The leader of Springfield's soul/R&B/funk mostly cover band Baaad Boyz said a special ingredient separates them from other area bands.
When Tony Young's Baaad Boyz returns to Jazz UpFront in Bloomington tonight, Young said fans may notice jazz in the soulful sounds of their originals and covers. He said that's what gives the outfit its "special sauce."
“So whether we’re doing R&B, blues, or heavy funk, the way we do things makes it our own,” said Young. “Our keyboard player Jerry Cole is our music director, and he is classically trained. We use a lot of the minor chords being used in some of the jazz music that’s being played. So whether we’re doing Earth, Wind & Fire or Marvin Gaye, you can always hear that flavor. And we don’t hear other bands sound like us, and that’s because of the way we do our music.”
The special sauce is what also gets Baaad Boyz fans on the dance floor.
“We get them to show us their feelings. For example, oftentimes when we do Prince’s ‘Purple Rain,’ we get people out there crying,” explained Young.
He said the band’s ability to reach listeners (and dancers) emotionally is a comment the band hears frequently.
“And not only did they ‘feel us,’ they actually wanted to hear more of what we have to give,” said Young. “So the originals we are trying to do … some jazz, R&B, and heavy funk … that is done with that particular intent.”
Baaad Boyz on its website proclaim themselves “living proof that talent, hard work and dedication can still prevail in the local live band scene.” But Young said his goals extend beyond the local scene.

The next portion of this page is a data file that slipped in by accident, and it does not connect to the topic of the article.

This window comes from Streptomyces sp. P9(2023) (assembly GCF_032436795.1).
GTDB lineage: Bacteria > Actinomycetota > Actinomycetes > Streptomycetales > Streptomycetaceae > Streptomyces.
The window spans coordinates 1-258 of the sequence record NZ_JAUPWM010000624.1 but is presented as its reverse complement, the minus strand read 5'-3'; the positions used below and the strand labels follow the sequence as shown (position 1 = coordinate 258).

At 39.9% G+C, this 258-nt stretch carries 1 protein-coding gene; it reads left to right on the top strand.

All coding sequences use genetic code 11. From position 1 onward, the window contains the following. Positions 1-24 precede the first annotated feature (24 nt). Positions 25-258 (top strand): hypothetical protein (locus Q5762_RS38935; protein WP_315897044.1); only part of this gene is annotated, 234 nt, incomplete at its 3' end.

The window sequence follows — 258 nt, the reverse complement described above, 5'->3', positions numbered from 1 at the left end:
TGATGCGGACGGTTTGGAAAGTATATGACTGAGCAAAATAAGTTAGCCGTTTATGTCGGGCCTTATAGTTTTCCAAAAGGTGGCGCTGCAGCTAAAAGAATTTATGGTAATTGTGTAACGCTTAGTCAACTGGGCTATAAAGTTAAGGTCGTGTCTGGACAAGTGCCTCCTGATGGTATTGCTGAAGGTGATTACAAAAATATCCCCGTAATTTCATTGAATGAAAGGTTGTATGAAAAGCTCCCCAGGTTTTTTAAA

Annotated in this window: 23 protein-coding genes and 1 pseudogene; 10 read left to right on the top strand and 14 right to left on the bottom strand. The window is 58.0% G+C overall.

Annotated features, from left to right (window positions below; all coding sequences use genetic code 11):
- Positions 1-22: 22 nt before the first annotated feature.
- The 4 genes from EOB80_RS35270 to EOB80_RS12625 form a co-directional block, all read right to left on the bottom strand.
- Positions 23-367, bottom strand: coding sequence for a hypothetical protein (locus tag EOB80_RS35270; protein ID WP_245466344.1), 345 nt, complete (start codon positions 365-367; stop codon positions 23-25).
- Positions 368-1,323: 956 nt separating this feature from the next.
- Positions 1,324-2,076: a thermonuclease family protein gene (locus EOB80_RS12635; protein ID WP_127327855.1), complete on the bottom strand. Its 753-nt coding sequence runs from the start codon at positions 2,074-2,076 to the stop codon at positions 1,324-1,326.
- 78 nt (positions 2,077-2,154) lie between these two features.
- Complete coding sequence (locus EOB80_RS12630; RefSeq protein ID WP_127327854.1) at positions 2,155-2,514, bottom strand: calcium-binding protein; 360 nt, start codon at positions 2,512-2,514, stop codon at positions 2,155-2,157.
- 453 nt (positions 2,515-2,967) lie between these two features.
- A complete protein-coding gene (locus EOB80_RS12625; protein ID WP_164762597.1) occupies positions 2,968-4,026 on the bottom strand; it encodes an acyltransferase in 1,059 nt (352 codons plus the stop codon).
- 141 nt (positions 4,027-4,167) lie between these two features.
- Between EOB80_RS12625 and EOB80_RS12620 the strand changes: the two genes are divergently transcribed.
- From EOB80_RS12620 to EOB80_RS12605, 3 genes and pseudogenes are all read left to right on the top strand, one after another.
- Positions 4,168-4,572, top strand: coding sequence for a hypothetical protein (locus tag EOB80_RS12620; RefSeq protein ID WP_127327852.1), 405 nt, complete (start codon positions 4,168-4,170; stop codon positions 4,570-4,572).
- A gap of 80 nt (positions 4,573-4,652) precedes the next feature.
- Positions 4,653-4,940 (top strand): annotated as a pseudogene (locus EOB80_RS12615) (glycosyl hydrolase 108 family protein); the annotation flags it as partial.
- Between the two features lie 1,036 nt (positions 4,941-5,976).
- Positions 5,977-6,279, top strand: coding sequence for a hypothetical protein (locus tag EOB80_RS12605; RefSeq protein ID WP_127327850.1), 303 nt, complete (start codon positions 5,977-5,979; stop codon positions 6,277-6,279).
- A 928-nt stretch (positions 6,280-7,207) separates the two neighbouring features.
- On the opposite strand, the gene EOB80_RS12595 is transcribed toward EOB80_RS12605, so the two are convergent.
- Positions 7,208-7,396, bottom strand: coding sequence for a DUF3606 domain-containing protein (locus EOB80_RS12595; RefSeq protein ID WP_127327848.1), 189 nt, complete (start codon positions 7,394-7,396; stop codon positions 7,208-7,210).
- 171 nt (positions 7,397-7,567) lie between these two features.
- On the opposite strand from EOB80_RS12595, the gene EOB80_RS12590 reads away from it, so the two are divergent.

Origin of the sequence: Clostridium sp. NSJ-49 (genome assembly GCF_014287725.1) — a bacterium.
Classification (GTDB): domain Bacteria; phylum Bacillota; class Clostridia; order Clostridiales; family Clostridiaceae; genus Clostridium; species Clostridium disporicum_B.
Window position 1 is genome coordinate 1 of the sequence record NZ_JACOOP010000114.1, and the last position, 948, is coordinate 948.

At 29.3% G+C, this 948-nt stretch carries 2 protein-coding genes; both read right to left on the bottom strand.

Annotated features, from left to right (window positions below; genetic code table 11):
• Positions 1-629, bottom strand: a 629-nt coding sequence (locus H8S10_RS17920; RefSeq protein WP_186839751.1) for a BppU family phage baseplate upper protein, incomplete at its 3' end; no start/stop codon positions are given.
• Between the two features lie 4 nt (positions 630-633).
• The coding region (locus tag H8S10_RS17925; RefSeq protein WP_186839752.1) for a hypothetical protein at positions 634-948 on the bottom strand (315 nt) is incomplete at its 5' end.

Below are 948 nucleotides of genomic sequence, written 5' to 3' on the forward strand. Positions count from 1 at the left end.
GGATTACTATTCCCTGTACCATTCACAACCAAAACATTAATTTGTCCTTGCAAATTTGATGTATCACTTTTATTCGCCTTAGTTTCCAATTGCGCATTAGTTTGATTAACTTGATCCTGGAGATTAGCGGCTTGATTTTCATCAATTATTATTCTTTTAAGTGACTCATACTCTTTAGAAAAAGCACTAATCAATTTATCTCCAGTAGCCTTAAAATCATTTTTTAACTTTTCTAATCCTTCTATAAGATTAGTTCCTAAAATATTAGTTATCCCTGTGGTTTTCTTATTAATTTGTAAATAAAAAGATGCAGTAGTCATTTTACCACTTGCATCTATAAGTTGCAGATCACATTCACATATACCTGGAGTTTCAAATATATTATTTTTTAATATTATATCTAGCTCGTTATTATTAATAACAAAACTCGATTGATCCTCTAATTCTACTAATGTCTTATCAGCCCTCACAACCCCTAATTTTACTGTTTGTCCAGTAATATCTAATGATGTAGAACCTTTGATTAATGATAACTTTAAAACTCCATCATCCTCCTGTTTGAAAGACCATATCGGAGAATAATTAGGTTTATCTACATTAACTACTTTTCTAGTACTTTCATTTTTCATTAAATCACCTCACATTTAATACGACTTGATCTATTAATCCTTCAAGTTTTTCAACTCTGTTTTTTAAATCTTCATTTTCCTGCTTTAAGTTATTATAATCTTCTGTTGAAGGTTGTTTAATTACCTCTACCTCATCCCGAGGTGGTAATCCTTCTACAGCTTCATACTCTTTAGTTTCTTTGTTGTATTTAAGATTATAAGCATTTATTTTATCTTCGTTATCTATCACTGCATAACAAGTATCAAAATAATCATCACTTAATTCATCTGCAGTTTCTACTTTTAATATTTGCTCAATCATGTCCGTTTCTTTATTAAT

“We want to record … we want to be known,” said Young. “All of us have real jobs. We’re hoping that by getting our (to be recorded this summer) record out there, somebody will hear us and like what we do. Particularly with our originals."
Young concedes at 59 years old his window to a more prominent place in music has likely passed, but he’s hoping other band members can get their shot with some hard work and the right person hearing their new music.
Those “youngsters” include vocalist Tiffany Mathis, bassist Charles Foxx, drummers Marcus Taylor and Keagan Cunningham, keyboardist Jerry Cole a.k.a. JCole, and guitarist John Virgin.
“I think if I put them together, on a record, I think people will take notice,” said Young.
Young also extolled Springfield's vibrant music scene. He said it’s known as a blues and rock city, but he also said there are many talented bands in all genres.
“One of the names I’ll mention is Brandon Santini,” said Young of the talented blues artist that now calls Springfield home. “Kapital Sound is another band, Captain Geech, and the country band New City Road. It’s a diverse group of musicians. And if you come to Springfield on the weekend, we’ve got four or give beer gardens and they’re all packed. Springfield really supports live music.”
And Bloomington-Normal supports Springfield’s Baaad Boyz on their normally every other month return to Jazz UpFront. They hit the stage at 8:30 p.m. tonight.
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